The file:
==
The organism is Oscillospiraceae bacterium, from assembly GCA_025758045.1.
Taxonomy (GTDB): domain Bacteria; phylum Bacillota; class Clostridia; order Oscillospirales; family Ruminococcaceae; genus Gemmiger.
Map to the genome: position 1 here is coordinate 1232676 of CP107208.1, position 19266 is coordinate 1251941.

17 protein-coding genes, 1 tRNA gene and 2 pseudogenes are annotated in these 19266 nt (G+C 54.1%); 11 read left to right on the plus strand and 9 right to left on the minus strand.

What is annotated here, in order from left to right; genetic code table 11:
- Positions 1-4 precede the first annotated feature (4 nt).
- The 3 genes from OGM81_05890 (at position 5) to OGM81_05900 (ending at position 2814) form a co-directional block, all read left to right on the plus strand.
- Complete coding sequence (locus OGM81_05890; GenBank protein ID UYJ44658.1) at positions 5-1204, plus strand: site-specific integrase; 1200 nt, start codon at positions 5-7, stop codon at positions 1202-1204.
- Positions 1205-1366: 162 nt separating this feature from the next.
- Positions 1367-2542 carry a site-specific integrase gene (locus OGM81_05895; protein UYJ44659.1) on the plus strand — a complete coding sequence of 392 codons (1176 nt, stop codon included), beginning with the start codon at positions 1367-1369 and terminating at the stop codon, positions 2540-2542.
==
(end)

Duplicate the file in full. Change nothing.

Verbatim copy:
The organism is Oscillospiraceae bacterium, from assembly GCA_025758045.1.
Taxonomy (GTDB): domain Bacteria; phylum Bacillota; class Clostridia; order Oscillospirales; family Ruminococcaceae; genus Gemmiger.
Map to the genome: position 1 here is coordinate 1232676 of CP107208.1, position 19266 is coordinate 1251941.

17 protein-coding genes, 1 tRNA gene and 2 pseudogenes are annotated in these 19266 nt (G+C 54.1%); 11 read left to right on the plus strand and 9 right to left on the minus strand.

What is annotated here, in order from left to right; genetic code table 11:
- Positions 1-4 precede the first annotated feature (4 nt).
- The 3 genes from OGM81_05890 (at position 5) to OGM81_05900 (ending at position 2814) form a co-directional block, all read left to right on the plus strand.
- Complete coding sequence (locus OGM81_05890; GenBank protein ID UYJ44658.1) at positions 5-1204, plus strand: site-specific integrase; 1200 nt, start codon at positions 5-7, stop codon at positions 1202-1204.
- Positions 1205-1366: 162 nt separating this feature from the next.
- Positions 1367-2542 carry a site-specific integrase gene (locus OGM81_05895; protein UYJ44659.1) on the plus strand — a complete coding sequence of 392 codons (1176 nt, stop codon included), beginning with the start codon at positions 1367-1369 and terminating at the stop codon, positions 2540-2542.